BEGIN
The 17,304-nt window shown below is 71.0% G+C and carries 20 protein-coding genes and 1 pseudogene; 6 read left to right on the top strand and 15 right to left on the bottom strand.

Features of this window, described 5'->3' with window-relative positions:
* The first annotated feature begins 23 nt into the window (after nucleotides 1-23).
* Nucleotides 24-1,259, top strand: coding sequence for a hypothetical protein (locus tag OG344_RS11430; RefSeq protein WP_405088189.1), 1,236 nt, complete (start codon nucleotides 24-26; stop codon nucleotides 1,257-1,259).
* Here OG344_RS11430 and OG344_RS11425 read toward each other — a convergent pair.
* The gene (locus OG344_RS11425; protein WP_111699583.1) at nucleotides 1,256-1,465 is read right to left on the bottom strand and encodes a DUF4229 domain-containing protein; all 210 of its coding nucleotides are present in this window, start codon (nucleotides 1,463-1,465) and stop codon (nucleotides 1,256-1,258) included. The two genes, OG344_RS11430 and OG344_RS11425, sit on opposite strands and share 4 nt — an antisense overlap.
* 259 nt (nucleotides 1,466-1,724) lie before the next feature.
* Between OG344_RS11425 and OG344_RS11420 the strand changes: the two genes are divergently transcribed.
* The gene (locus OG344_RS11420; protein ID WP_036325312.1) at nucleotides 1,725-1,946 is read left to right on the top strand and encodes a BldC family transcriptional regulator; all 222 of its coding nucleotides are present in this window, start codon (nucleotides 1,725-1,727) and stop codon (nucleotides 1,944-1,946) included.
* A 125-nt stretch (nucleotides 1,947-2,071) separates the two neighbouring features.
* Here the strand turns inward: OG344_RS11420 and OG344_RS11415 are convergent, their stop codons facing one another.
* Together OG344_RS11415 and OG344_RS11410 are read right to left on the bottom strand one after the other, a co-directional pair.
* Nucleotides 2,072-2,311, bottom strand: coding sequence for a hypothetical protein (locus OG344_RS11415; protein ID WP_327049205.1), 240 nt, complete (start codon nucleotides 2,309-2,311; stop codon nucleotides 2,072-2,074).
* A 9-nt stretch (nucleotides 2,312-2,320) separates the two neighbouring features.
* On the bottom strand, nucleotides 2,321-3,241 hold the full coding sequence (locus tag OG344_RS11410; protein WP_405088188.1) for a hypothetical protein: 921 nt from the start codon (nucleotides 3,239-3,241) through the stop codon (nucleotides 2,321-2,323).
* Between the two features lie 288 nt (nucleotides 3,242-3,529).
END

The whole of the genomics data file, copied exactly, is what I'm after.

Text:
The 17,304-nt window shown below is 71.0% G+C and carries 20 protein-coding genes and 1 pseudogene; 6 read left to right on the top strand and 15 right to left on the bottom strand.

Features of this window, described 5'->3' with window-relative positions:
* The first annotated feature begins 23 nt into the window (after nucleotides 1-23).
* Nucleotides 24-1,259, top strand: coding sequence for a hypothetical protein (locus tag OG344_RS11430; RefSeq protein WP_405088189.1), 1,236 nt, complete (start codon nucleotides 24-26; stop codon nucleotides 1,257-1,259).
* Here OG344_RS11430 and OG344_RS11425 read toward each other — a convergent pair.
* The gene (locus OG344_RS11425; protein WP_111699583.1) at nucleotides 1,256-1,465 is read right to left on the bottom strand and encodes a DUF4229 domain-containing protein; all 210 of its coding nucleotides are present in this window, start codon (nucleotides 1,463-1,465) and stop codon (nucleotides 1,256-1,258) included. The two genes, OG344_RS11430 and OG344_RS11425, sit on opposite strands and share 4 nt — an antisense overlap.
* 259 nt (nucleotides 1,466-1,724) lie before the next feature.
* Between OG344_RS11425 and OG344_RS11420 the strand changes: the two genes are divergently transcribed.
* The gene (locus OG344_RS11420; protein ID WP_036325312.1) at nucleotides 1,725-1,946 is read left to right on the top strand and encodes a BldC family transcriptional regulator; all 222 of its coding nucleotides are present in this window, start codon (nucleotides 1,725-1,727) and stop codon (nucleotides 1,944-1,946) included.
* A 125-nt stretch (nucleotides 1,947-2,071) separates the two neighbouring features.
* Here the strand turns inward: OG344_RS11420 and OG344_RS11415 are convergent, their stop codons facing one another.
* Together OG344_RS11415 and OG344_RS11410 are read right to left on the bottom strand one after the other, a co-directional pair.
* Nucleotides 2,072-2,311, bottom strand: coding sequence for a hypothetical protein (locus OG344_RS11415; protein ID WP_327049205.1), 240 nt, complete (start codon nucleotides 2,309-2,311; stop codon nucleotides 2,072-2,074).
* A 9-nt stretch (nucleotides 2,312-2,320) separates the two neighbouring features.
* On the bottom strand, nucleotides 2,321-3,241 hold the full coding sequence (locus tag OG344_RS11410; protein WP_405088188.1) for a hypothetical protein: 921 nt from the start codon (nucleotides 3,239-3,241) through the stop codon (nucleotides 2,321-2,323).
* Between the two features lie 288 nt (nucleotides 3,242-3,529).